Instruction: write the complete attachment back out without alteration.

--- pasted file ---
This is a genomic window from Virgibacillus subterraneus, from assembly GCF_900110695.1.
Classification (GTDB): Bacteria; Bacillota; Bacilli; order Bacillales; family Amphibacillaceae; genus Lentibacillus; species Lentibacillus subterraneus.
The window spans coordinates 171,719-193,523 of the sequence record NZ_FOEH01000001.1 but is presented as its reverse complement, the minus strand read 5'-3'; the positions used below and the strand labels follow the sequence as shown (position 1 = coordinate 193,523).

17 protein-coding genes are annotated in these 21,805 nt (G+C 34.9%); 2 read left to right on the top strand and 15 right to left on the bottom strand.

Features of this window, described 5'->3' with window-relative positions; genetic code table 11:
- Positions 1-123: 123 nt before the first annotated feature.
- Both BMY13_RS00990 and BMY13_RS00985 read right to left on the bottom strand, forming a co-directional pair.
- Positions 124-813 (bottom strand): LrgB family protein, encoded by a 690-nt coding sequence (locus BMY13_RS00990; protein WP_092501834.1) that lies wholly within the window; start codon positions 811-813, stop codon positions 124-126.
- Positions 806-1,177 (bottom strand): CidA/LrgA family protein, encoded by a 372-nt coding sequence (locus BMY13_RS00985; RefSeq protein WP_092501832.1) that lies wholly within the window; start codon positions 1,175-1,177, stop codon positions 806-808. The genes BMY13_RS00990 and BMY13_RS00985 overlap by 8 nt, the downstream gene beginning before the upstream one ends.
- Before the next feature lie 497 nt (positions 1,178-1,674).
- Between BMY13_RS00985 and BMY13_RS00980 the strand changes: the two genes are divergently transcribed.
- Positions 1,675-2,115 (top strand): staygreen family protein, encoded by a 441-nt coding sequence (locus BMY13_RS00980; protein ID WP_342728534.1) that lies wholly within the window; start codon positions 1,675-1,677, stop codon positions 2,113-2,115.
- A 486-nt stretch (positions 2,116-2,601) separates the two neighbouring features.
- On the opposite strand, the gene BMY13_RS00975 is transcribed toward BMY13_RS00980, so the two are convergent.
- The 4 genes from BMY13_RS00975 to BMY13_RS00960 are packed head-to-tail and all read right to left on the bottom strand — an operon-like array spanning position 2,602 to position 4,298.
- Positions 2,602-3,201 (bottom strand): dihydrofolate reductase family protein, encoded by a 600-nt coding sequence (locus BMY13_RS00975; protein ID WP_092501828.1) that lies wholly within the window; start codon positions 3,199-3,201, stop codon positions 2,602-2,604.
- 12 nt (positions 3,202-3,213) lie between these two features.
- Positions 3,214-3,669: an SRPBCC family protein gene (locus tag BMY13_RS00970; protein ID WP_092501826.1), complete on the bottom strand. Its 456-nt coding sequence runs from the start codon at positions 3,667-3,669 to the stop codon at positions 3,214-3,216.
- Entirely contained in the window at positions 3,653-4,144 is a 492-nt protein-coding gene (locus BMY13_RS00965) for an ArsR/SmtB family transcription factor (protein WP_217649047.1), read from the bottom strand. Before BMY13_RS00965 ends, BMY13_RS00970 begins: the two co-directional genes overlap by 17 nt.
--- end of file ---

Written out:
This is a genomic window from Virgibacillus subterraneus, from assembly GCF_900110695.1.
Classification (GTDB): Bacteria; Bacillota; Bacilli; order Bacillales; family Amphibacillaceae; genus Lentibacillus; species Lentibacillus subterraneus.
The window spans coordinates 171,719-193,523 of the sequence record NZ_FOEH01000001.1 but is presented as its reverse complement, the minus strand read 5'-3'; the positions used below and the strand labels follow the sequence as shown (position 1 = coordinate 193,523).

17 protein-coding genes are annotated in these 21,805 nt (G+C 34.9%); 2 read left to right on the top strand and 15 right to left on the bottom strand.

Features of this window, described 5'->3' with window-relative positions; genetic code table 11:
- Positions 1-123: 123 nt before the first annotated feature.
- Both BMY13_RS00990 and BMY13_RS00985 read right to left on the bottom strand, forming a co-directional pair.
- Positions 124-813 (bottom strand): LrgB family protein, encoded by a 690-nt coding sequence (locus BMY13_RS00990; protein WP_092501834.1) that lies wholly within the window; start codon positions 811-813, stop codon positions 124-126.
- Positions 806-1,177 (bottom strand): CidA/LrgA family protein, encoded by a 372-nt coding sequence (locus BMY13_RS00985; RefSeq protein WP_092501832.1) that lies wholly within the window; start codon positions 1,175-1,177, stop codon positions 806-808. The genes BMY13_RS00990 and BMY13_RS00985 overlap by 8 nt, the downstream gene beginning before the upstream one ends.
- Before the next feature lie 497 nt (positions 1,178-1,674).
- Between BMY13_RS00985 and BMY13_RS00980 the strand changes: the two genes are divergently transcribed.
- Positions 1,675-2,115 (top strand): staygreen family protein, encoded by a 441-nt coding sequence (locus BMY13_RS00980; protein ID WP_342728534.1) that lies wholly within the window; start codon positions 1,675-1,677, stop codon positions 2,113-2,115.
- A 486-nt stretch (positions 2,116-2,601) separates the two neighbouring features.
- On the opposite strand, the gene BMY13_RS00975 is transcribed toward BMY13_RS00980, so the two are convergent.
- The 4 genes from BMY13_RS00975 to BMY13_RS00960 are packed head-to-tail and all read right to left on the bottom strand — an operon-like array spanning position 2,602 to position 4,298.
- Positions 2,602-3,201 (bottom strand): dihydrofolate reductase family protein, encoded by a 600-nt coding sequence (locus BMY13_RS00975; protein ID WP_092501828.1) that lies wholly within the window; start codon positions 3,199-3,201, stop codon positions 2,602-2,604.
- 12 nt (positions 3,202-3,213) lie between these two features.
- Positions 3,214-3,669: an SRPBCC family protein gene (locus tag BMY13_RS00970; protein ID WP_092501826.1), complete on the bottom strand. Its 456-nt coding sequence runs from the start codon at positions 3,667-3,669 to the stop codon at positions 3,214-3,216.
- Entirely contained in the window at positions 3,653-4,144 is a 492-nt protein-coding gene (locus BMY13_RS00965) for an ArsR/SmtB family transcription factor (protein WP_217649047.1), read from the bottom strand. Before BMY13_RS00965 ends, BMY13_RS00970 begins: the two co-directional genes overlap by 17 nt.